- Easy Crack

1. Context

I’ve been working at Union Pacific for the network design team, so I have not had much practice with reverse engineering lately.

Since FLARE-On 2020 from FireEye is coming next weekend, I figure that I should do some reversing this weekend to prepare for it.

I have picked to practice mainly because they have a lot of good Windows challenges for me to do. I have been trying to find them in normal CTFs, but most of them only makes reversing challenges for Linux machine.

It’s not that I hate reversing in Linux, but reversing Windows application just feels nicer for some reason.

So here is my attempt at solving the first challenge called Easy Crack.

Note: I’ll use mainly IDA Free and Binary Ninja during these reversing posts because I am too poor for IDA Pro and its decompiler. :disappointed:

2. Easy Crack

First, I run the executable to see its main functionality.

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It seems like the program creates a modal dialog box that takes in some input. Let’s try typing in something and hit the submit button.

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So we know that we must enter a password. If the password is wrong, a popup will appear notifying us that it is wrong.

Let’s open it in IDA. We know that the program must call DialogBoxParam to create the dialog box.

If we look for it, in function sub_401000(which is a typical starting point for Windows executable), we can see the call to DialogBoxParam with the field lpDialogFunc being the function DialogFunc!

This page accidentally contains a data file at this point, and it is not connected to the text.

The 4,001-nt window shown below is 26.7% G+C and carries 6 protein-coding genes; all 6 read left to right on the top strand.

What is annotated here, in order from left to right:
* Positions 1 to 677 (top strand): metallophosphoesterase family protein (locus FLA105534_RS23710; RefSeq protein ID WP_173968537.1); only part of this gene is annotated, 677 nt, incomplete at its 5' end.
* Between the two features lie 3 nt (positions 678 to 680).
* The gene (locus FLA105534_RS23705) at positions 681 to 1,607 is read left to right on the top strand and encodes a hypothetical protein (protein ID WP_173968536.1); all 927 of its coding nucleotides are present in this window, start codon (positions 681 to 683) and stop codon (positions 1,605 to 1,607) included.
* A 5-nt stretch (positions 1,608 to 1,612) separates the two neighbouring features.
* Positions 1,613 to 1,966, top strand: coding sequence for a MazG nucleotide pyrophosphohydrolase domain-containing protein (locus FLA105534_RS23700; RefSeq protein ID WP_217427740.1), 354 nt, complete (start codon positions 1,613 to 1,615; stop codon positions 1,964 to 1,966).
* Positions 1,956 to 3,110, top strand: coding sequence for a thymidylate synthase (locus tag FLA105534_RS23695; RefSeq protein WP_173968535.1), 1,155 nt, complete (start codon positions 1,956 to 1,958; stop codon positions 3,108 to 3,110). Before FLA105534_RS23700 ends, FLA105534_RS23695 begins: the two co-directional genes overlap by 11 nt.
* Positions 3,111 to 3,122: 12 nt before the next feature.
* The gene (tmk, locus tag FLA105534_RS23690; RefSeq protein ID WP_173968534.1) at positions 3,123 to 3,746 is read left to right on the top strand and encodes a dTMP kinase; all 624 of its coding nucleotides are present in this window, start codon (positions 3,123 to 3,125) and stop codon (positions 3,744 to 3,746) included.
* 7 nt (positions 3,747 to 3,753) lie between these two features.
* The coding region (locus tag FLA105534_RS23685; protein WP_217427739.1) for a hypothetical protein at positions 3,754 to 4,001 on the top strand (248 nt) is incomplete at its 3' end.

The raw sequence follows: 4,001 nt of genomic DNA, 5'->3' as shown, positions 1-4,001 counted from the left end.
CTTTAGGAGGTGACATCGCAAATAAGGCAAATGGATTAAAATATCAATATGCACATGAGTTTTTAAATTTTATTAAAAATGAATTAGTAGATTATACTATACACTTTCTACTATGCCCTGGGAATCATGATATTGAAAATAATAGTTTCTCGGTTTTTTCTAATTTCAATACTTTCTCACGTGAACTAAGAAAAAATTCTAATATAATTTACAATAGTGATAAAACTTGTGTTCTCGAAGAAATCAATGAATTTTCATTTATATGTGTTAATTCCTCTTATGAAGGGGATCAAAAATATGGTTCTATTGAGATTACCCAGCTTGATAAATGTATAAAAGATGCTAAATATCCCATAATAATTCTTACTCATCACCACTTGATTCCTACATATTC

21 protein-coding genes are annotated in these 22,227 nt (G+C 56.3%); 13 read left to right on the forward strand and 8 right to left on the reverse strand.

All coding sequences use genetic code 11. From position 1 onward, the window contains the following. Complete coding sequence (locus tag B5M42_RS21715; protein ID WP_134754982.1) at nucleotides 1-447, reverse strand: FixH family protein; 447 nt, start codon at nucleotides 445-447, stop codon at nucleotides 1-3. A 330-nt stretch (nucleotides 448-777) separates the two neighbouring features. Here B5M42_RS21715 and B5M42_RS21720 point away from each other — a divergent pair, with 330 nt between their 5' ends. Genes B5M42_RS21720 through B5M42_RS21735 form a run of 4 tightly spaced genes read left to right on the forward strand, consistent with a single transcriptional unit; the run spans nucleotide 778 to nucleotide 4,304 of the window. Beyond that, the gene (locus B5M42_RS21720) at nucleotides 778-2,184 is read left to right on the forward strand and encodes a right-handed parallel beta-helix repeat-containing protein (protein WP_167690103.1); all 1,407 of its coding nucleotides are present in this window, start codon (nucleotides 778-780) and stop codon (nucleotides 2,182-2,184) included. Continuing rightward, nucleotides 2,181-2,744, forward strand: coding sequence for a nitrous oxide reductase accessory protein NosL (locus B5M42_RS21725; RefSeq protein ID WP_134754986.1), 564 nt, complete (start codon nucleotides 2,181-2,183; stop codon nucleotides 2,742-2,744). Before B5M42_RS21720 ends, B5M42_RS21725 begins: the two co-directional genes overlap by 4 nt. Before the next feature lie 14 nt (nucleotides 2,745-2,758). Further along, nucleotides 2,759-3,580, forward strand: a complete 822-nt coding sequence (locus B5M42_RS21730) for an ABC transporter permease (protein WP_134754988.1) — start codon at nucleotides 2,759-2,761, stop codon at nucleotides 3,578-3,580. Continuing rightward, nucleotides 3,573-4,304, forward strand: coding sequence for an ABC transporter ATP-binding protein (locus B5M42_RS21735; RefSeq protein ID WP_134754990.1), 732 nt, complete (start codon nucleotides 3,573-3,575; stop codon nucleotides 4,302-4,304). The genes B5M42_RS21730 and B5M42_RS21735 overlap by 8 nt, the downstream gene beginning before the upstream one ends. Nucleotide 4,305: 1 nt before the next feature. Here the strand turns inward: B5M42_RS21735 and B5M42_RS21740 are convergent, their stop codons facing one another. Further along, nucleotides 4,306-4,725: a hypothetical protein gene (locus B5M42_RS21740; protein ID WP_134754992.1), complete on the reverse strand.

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Therefore, we can assume that DialogFunc is the function that checks the validity of the password we type in. Let’s analyze it!

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From here, we see that the branch loc_40105E will be the branch to end when the dialog box closes. We can assume that loc_401049 is the main functionality because it is making a call to another function sub_401080 passing in hDlg from the closest push.

We know that hDlg is the handle to the dialog box, so by passing this handle into the function, it’s possible that the function will call functions such as GetDlgItemTextA to get the password from the dialog box that we type in.

Let’s see what’s in sub_401080.

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We do see a call to GetDlgItemTextA! It seems like the call looks like this in C++.

GetDlgItemTextA(hDlg, 0x3E8, String);

From this, we know that this call writes the item in the dialog text box into the variable String! If we look at the stack variables of this function, we has String, var63, var62, and var60.

These variables are suspiciously close to each other according to their offset. It seems like String is the beginning of the password string that is retrieved from GetDlgItemTextA. var63 is 1 byte down from String, so var63 must be String[1]. Likewise, var62 is String[2], and var60 is String[4].

Let’s just rename them and move on!

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Next, we see a comparison. The byte at index 1 of String is being compared with 0x61(which is the character a in ASCII). If this byte is 0x61, we move on. Else, we print out the “Incorrect Password” prompt at the loc_401135 branch, so let’s rename this branch to incorrect_pass. So we know the second character in our password is a.